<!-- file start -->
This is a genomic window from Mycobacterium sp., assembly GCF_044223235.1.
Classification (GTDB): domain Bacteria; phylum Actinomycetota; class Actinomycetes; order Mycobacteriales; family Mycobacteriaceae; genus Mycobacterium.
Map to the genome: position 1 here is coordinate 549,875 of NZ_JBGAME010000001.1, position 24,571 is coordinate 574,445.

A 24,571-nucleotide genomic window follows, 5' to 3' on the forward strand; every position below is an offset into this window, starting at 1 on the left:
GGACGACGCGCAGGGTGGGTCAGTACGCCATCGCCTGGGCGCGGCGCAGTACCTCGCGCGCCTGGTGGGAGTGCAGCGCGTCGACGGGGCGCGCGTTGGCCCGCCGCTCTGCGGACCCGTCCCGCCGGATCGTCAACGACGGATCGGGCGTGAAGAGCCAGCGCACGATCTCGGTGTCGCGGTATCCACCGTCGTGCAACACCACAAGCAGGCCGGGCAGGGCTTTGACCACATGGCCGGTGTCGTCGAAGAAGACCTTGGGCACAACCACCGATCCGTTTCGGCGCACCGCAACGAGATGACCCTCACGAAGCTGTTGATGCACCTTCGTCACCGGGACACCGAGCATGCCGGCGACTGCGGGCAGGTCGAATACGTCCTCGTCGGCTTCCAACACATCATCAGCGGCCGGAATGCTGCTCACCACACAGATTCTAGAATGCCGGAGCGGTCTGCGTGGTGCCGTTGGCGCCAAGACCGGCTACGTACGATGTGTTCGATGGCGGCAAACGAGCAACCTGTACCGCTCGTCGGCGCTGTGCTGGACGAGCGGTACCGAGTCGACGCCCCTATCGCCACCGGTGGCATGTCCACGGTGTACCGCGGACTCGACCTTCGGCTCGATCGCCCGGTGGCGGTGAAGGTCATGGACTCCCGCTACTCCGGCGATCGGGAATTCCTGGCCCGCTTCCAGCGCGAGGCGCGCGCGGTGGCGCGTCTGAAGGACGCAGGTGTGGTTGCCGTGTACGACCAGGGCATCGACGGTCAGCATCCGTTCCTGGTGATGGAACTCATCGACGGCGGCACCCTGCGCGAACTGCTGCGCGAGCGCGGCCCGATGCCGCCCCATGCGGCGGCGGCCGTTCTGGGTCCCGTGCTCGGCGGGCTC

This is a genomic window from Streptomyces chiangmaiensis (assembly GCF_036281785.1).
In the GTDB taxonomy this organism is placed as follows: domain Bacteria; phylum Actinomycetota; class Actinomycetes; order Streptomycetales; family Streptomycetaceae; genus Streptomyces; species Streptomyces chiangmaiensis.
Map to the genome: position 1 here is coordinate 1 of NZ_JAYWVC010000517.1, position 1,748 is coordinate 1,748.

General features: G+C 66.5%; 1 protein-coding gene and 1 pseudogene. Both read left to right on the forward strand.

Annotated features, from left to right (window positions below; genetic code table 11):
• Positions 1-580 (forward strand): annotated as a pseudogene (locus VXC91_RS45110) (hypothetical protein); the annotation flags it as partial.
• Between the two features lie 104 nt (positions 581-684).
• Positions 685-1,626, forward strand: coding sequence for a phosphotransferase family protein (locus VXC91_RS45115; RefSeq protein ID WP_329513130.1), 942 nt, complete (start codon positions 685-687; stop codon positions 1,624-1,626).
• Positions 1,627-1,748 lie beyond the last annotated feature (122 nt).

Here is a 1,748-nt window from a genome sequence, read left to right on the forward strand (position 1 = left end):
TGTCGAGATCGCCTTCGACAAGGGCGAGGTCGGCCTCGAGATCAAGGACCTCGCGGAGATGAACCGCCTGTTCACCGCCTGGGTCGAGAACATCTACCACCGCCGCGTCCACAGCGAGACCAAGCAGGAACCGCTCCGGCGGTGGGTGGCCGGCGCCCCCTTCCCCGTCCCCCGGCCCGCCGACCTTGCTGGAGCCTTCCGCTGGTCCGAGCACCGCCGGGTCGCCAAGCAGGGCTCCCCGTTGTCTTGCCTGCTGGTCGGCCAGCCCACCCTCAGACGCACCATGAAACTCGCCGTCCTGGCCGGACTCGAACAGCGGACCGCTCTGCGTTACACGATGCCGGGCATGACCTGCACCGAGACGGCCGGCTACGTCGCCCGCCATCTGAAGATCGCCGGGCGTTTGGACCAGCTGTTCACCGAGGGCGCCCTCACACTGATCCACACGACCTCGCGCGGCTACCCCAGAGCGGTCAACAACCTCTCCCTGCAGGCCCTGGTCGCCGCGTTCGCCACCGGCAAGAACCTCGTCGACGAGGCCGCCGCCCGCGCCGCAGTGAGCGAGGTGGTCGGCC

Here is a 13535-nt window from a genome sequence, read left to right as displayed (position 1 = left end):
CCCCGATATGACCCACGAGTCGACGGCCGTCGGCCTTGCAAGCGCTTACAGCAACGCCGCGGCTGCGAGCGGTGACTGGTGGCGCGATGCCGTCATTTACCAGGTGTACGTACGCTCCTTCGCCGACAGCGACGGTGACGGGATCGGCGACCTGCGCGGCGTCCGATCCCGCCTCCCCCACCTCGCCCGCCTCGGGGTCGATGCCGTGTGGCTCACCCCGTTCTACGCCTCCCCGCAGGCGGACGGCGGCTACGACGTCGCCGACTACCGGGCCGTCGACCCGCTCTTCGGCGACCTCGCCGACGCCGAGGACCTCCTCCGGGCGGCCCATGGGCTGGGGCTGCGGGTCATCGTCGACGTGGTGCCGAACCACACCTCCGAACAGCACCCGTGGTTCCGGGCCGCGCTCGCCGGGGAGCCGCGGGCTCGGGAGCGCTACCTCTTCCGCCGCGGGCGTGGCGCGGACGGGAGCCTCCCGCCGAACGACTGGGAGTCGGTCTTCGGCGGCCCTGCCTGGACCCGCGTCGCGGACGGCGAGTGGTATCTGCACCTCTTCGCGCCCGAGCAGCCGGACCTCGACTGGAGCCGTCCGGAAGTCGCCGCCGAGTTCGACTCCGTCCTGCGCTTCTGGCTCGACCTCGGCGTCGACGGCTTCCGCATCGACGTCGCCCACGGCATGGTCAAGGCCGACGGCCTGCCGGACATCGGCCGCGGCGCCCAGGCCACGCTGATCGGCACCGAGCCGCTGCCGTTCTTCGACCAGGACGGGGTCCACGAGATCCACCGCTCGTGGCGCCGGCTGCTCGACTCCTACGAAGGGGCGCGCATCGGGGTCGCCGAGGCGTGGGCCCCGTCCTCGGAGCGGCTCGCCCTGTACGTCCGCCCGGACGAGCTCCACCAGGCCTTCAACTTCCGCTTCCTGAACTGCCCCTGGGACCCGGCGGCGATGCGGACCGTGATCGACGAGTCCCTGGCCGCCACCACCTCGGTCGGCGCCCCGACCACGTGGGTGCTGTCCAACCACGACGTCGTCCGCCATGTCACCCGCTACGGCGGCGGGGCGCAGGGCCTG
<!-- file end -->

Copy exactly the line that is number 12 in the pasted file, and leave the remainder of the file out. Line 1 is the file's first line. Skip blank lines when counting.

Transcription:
• Between the two features lie 104 nt (positions 581-684).